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Japan backs Panama Project

Japan backs Panama Project
Japanese financial institutions have agreed in principle with the Panama Canal Authority to provide 800 million dollars for a project to widen the canal to alleviate congestion in it.

By the project, the shipping volume will double in the canal

Japanese financial institutions have agreed in principle with the Panama Canal Authority to provide 800 million dollars for a project to widen the canal to alleviate congestion in it, it was learned Saturday.

According to sources, of the 800 million dollars, the Japan Finance Corporation's Japan Bank for International Cooperation will provide 400 million dollars, and Bank of Tokyo-Mitsubishi UFJ, Sumitomo Mitsui Banking Corp. and others will provide the remaining 400 million dollars through joint financing.

The Panama Canal is a major artery connecting the Atlantic Ocean to the Pacific Ocean. However, the canal is chronically congested, causing a wait time of several days for ocean vessels wanting to enter it.

To help solve the problem, excavation of trenches along both sides of the 80-kilometer-long canal began in 2007, to be completed in 2014, the 100th anniversary of the opening of the canal.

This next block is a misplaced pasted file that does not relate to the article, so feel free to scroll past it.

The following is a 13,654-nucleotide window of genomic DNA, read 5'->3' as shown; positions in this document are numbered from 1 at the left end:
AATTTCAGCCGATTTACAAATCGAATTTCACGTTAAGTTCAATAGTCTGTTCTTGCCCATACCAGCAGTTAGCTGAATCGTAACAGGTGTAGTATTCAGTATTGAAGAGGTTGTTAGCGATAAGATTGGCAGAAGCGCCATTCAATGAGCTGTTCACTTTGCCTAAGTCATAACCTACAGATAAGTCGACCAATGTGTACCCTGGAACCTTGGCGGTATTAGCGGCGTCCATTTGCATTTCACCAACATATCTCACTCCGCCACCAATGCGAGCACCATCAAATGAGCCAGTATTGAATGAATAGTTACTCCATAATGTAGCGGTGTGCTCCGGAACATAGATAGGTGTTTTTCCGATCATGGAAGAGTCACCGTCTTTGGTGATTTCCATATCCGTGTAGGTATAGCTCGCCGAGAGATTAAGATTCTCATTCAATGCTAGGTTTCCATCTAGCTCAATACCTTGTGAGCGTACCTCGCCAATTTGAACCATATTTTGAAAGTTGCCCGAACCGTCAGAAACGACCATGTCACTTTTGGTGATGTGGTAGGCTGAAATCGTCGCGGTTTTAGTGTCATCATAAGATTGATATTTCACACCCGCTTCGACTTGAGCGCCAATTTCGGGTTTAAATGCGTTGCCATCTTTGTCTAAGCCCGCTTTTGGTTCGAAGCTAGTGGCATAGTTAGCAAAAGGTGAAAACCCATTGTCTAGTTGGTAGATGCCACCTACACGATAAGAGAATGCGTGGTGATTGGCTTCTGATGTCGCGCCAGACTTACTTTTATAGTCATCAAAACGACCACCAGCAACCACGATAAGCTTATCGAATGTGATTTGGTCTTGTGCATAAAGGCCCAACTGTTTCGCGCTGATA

The Panama Canal Authority plans to procure 2.3 billion dollars of the total project cost of 5.25 billion dollars from overseas, from such sources as Japanese financial institutions and the Inter-American Development Bank.

The Japanese financial institutions determined they would be able to recoup their loans as the Panama Canal Authority has begun raising the canal's tolls, according to the JBIC's Americas Finance Department. Japan is the third most frequent user of the canal, following the United States and China.

A consortium of Taisei Corp. and Mitsubishi Corp., both Japanese companies, and U.S.-based Bechtel Corp. has announced its plan to undertake the widening project.

With its completion, the shipping volume will double in the canal, and more types of vessels will be able to use it, including mid-size oil tankers and liquefied natural gas carriers in addition to the current container vessels.

The project is also expected to drastically reduce the time it takes to transport oil from Latin American countries, which is usually transported via the Cape of Good Hope off South Africa.

www.TurkishMaritime.Com.tr

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